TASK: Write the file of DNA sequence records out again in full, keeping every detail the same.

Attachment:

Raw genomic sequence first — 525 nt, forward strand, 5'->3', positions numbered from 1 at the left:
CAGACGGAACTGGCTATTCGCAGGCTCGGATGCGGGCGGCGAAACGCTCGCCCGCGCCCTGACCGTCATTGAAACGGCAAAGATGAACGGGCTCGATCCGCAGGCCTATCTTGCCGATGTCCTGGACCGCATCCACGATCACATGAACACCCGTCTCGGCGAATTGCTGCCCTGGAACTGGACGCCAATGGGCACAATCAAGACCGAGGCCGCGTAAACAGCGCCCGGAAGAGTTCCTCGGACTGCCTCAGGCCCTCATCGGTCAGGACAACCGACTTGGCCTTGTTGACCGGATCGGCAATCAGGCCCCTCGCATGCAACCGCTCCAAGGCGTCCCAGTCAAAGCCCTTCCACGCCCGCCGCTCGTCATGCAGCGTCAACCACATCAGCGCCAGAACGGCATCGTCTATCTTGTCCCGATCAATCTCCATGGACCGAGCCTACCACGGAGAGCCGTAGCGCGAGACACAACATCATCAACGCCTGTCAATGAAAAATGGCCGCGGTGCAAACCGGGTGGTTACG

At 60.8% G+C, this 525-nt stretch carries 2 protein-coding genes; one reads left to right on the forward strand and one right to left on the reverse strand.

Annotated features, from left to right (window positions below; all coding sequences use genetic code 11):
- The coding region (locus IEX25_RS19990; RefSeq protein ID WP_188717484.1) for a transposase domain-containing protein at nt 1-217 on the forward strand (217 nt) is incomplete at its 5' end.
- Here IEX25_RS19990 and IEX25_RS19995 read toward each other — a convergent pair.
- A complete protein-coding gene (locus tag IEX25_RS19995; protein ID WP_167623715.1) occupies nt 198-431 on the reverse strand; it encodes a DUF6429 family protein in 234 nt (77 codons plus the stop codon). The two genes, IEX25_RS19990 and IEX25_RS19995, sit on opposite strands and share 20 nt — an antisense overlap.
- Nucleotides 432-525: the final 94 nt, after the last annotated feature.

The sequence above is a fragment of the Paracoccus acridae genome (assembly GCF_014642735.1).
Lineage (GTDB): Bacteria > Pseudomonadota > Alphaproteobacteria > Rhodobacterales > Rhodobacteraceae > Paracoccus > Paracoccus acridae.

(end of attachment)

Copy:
Raw genomic sequence first — 525 nt, forward strand, 5'->3', positions numbered from 1 at the left:
CAGACGGAACTGGCTATTCGCAGGCTCGGATGCGGGCGGCGAAACGCTCGCCCGCGCCCTGACCGTCATTGAAACGGCAAAGATGAACGGGCTCGATCCGCAGGCCTATCTTGCCGATGTCCTGGACCGCATCCACGATCACATGAACACCCGTCTCGGCGAATTGCTGCCCTGGAACTGGACGCCAATGGGCACAATCAAGACCGAGGCCGCGTAAACAGCGCCCGGAAGAGTTCCTCGGACTGCCTCAGGCCCTCATCGGTCAGGACAACCGACTTGGCCTTGTTGACCGGATCGGCAATCAGGCCCCTCGCATGCAACCGCTCCAAGGCGTCCCAGTCAAAGCCCTTCCACGCCCGCCGCTCGTCATGCAGCGTCAACCACATCAGCGCCAGAACGGCATCGTCTATCTTGTCCCGATCAATCTCCATGGACCGAGCCTACCACGGAGAGCCGTAGCGCGAGACACAACATCATCAACGCCTGTCAATGAAAAATGGCCGCGGTGCAAACCGGGTGGTTACG

At 60.8% G+C, this 525-nt stretch carries 2 protein-coding genes; one reads left to right on the forward strand and one right to left on the reverse strand.

Annotated features, from left to right (window positions below; all coding sequences use genetic code 11):
- The coding region (locus IEX25_RS19990; RefSeq protein ID WP_188717484.1) for a transposase domain-containing protein at nt 1-217 on the forward strand (217 nt) is incomplete at its 5' end.
- Here IEX25_RS19990 and IEX25_RS19995 read toward each other — a convergent pair.
- A complete protein-coding gene (locus tag IEX25_RS19995; protein ID WP_167623715.1) occupies nt 198-431 on the reverse strand; it encodes a DUF6429 family protein in 234 nt (77 codons plus the stop codon). The two genes, IEX25_RS19990 and IEX25_RS19995, sit on opposite strands and share 20 nt — an antisense overlap.
- Nucleotides 432-525: the final 94 nt, after the last annotated feature.

The sequence above is a fragment of the Paracoccus acridae genome (assembly GCF_014642735.1).
Lineage (GTDB): Bacteria > Pseudomonadota > Alphaproteobacteria > Rhodobacterales > Rhodobacteraceae > Paracoccus > Paracoccus acridae.